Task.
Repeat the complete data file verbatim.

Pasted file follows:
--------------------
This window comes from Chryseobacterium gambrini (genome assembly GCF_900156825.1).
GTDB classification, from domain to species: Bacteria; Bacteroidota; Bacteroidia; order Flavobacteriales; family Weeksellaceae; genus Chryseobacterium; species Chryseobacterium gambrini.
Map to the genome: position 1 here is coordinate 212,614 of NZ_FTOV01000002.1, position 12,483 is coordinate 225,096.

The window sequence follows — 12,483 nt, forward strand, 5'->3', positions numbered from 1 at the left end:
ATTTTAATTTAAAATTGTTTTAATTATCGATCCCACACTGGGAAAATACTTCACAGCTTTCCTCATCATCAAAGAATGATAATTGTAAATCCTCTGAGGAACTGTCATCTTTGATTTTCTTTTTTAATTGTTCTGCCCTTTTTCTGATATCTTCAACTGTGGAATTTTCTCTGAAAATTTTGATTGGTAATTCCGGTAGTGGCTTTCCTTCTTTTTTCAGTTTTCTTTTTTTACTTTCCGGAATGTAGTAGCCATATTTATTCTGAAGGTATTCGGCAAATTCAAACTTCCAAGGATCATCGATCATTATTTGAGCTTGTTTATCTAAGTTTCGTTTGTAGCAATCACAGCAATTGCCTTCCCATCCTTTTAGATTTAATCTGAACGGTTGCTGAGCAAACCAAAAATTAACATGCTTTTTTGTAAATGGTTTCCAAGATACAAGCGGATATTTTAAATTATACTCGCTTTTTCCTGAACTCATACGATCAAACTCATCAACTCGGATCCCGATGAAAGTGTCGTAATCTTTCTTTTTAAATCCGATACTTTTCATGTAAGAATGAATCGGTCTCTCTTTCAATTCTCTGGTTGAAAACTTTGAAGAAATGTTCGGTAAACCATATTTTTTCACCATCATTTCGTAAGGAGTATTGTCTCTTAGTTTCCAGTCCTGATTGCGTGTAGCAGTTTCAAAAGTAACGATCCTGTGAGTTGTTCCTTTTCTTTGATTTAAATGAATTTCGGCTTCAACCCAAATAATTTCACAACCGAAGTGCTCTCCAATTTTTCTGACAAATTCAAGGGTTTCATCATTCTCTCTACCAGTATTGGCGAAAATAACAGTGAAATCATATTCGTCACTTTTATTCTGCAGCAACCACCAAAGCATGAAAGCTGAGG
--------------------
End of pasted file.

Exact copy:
This window comes from Chryseobacterium gambrini (genome assembly GCF_900156825.1).
GTDB classification, from domain to species: Bacteria; Bacteroidota; Bacteroidia; order Flavobacteriales; family Weeksellaceae; genus Chryseobacterium; species Chryseobacterium gambrini.
Map to the genome: position 1 here is coordinate 212,614 of NZ_FTOV01000002.1, position 12,483 is coordinate 225,096.

The window sequence follows — 12,483 nt, forward strand, 5'->3', positions numbered from 1 at the left end:
ATTTTAATTTAAAATTGTTTTAATTATCGATCCCACACTGGGAAAATACTTCACAGCTTTCCTCATCATCAAAGAATGATAATTGTAAATCCTCTGAGGAACTGTCATCTTTGATTTTCTTTTTTAATTGTTCTGCCCTTTTTCTGATATCTTCAACTGTGGAATTTTCTCTGAAAATTTTGATTGGTAATTCCGGTAGTGGCTTTCCTTCTTTTTTCAGTTTTCTTTTTTTACTTTCCGGAATGTAGTAGCCATATTTATTCTGAAGGTATTCGGCAAATTCAAACTTCCAAGGATCATCGATCATTATTTGAGCTTGTTTATCTAAGTTTCGTTTGTAGCAATCACAGCAATTGCCTTCCCATCCTTTTAGATTTAATCTGAACGGTTGCTGAGCAAACCAAAAATTAACATGCTTTTTTGTAAATGGTTTCCAAGATACAAGCGGATATTTTAAATTATACTCGCTTTTTCCTGAACTCATACGATCAAACTCATCAACTCGGATCCCGATGAAAGTGTCGTAATCTTTCTTTTTAAATCCGATACTTTTCATGTAAGAATGAATCGGTCTCTCTTTCAATTCTCTGGTTGAAAACTTTGAAGAAATGTTCGGTAAACCATATTTTTTCACCATCATTTCGTAAGGAGTATTGTCTCTTAGTTTCCAGTCCTGATTGCGTGTAGCAGTTTCAAAAGTAACGATCCTGTGAGTTGTTCCTTTTCTTTGATTTAAATGAATTTCGGCTTCAACCCAAATAATTTCACAACCGAAGTGCTCTCCAATTTTTCTGACAAATTCAAGGGTTTCATCATTCTCTCTACCAGTATTGGCGAAAATAACAGTGAAATCATATTCGTCACTTTTATTCTGCAGCAACCACCAAAGCATGAAAGCTGAGG